Dressed in a cool cotton sari Margaret Alva is a picture of understated elegance. That is part of her charisma. For her, it’s not been important to be the most well-dressed woman in Parliament, or the most glamorous. “It’s your contribution ultimately that sets you out – your preparations, your participation in debates, your contribution to the committees”.
She certainly has made valuable contributions, spearheading major legislative amendments for women’s rights, marriage laws, equal remuneration and women’s reservation in local politics.
These days, as the benign Governor of Uttarakhand, she is non-partisan but having been the Minister for Women and Child Development in the Rajiv Gandhi cabinet and a power within the AICCI, who better to answer my queries about women and politics?
“Mahatma Gandhi was the first liberator because unknown women came out during the movement who after Independence became governors, ambassadors and ministers. Somehow after that, women began to fade out, and it was in 70s, after the International Decade for Women and UN initiatives that the focus on women in governance came about.”
“It’s a man’s world in politics. Many younger people were brought into the mainstream by Indira Gandhi directly – we owe our process of identification to her keen eye. We worked with the men and gradually made our own places. I worked for the party for 45 years, since 1969, and literally grew up in the party. It’s the Congress Party that has built me up, given me a platform and an opportunity to be what I am”.
Many would feel that coming from a political family was an advantage – Alva’s parents-in-law were both MPs – but Alva says the critical issue in politics is to survive and move up. “That requires lot of courage and accommodation. You have to learn to survive in a man’s world which means you can’t always have your way. You have to learn to take defeat and continue to work with the determination to survive”.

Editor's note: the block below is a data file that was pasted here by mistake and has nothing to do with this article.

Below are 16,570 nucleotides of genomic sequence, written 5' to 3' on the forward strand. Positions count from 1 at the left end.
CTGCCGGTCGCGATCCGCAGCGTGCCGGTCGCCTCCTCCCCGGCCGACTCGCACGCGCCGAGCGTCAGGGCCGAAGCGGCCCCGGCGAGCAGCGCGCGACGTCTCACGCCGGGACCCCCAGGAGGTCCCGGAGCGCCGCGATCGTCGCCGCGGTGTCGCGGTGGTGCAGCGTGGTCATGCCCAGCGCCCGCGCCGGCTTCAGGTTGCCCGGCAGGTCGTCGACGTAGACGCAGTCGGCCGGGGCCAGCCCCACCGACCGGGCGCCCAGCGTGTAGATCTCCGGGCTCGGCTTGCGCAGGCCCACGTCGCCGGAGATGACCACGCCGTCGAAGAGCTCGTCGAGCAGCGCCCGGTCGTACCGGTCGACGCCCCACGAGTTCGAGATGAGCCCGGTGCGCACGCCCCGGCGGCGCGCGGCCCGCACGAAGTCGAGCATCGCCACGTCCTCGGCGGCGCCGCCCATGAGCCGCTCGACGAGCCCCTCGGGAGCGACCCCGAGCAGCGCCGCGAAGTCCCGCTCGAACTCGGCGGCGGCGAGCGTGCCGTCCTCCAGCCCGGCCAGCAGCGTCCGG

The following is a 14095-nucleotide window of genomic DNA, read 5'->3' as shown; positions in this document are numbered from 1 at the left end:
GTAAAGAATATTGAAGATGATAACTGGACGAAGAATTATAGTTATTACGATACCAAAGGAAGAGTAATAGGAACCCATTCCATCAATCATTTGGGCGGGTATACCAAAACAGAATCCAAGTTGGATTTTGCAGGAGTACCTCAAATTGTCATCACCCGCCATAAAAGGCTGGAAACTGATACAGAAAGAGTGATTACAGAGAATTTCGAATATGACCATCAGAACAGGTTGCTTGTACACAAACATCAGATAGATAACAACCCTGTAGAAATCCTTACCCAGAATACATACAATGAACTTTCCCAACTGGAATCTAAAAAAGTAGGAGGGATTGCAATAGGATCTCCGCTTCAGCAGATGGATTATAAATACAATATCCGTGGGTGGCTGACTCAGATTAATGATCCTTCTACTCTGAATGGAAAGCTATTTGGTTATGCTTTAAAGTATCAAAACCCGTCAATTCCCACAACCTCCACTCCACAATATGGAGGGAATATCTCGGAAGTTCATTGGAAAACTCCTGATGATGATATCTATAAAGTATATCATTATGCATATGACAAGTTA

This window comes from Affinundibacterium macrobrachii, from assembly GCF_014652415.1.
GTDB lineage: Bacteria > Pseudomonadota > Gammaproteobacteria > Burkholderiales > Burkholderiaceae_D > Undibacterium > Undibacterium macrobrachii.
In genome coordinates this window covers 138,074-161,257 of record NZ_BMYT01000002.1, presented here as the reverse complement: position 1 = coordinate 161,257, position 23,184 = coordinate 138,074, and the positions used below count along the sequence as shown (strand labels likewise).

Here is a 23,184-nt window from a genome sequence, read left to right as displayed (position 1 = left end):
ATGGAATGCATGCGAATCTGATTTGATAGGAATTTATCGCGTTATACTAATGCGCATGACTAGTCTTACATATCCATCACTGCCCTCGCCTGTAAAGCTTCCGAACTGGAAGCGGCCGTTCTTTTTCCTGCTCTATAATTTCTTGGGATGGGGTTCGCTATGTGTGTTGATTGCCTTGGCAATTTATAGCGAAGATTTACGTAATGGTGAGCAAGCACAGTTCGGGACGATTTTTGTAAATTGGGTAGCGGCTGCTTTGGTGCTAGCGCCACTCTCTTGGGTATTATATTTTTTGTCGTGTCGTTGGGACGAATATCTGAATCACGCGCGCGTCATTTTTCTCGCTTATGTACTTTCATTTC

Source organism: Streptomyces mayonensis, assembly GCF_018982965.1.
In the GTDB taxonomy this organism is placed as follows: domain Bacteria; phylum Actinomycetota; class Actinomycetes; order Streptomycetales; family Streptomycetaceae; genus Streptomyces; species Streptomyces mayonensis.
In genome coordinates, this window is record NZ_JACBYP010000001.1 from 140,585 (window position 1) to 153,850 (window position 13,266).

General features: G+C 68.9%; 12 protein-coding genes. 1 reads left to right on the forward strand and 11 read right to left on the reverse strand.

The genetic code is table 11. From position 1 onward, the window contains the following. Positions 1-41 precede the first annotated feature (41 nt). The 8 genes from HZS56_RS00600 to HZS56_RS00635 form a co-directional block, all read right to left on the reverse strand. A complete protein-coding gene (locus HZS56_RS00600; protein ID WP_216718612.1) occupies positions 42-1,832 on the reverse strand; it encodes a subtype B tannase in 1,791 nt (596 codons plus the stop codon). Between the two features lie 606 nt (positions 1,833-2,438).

Survival is something that she knows; she’s lost electoral battles and she was removed from her post in the AICCI after charging that there were deals for seats within the party. The party however desisted from taking disciplinary action against her, and later appointed her to the ceremonial post of Governor of Uttarakhand.
She asserts, “I have survived all these years despite many efforts to pull me down. I was also a minority besides being a woman. I have seen both victory and defeat, but I think each step has made me stronger and as you asked, it was difficult at the beginning – being young, inexperienced but I think one has to have your feet firmly on the ground. Many get carried away by the glamour of politics. But if you are sensible, you are respected and you survive. There are no shortcuts in politics. You have to fight the battle and make your contribution”.
As Governor it’s an easier, retired, glamorous life but she seems energetic as ever; Alva holds programmes for street children and seminars on improving education and especially to bring uniform development between the plains and the hills in Uttarakhand. A seminar on reviving agriculture in the hills resulted in the Nainital Declaration which is now with the Planning Commission. “We also hope to make the old Raj Bhavan in Naintal into a heritage building. It has been an exciting two years and I’ve done more than I imagined”.
Somewhat wistfully, she admits to missing active politics. “I miss Delhi, the hustle and bustle of it; as the party’s General Secretary for five years, I used to travel to the states, I miss that. Now I’m writing my memoirs. I’ll be 70 next year, I think I have worked long enough”.
Is politics different now from the early days? “It is no longer considered a service, but a career where people want to move up like they would in the corporate world. That’s the problem”.
Alva says there’s a big difference between the two; politics is not just position, power and money, but a means of changing India. “Things won’t change if everybody wants to become a Minister and that’s the frustration in society today that has led to anti-corruption movements. The general perception is that all politicians are corrupt. The honest politician is considered a good-for-nothing”.
Now, she says, is the time for youth to introspect about getting into politics. “We need dedicated people who know the value of development and how to go about it and who are prepared to give their time and their professional training to change life in rural India”.
This is my column published in oheraldo on September 3, http://www.heraldgoa.in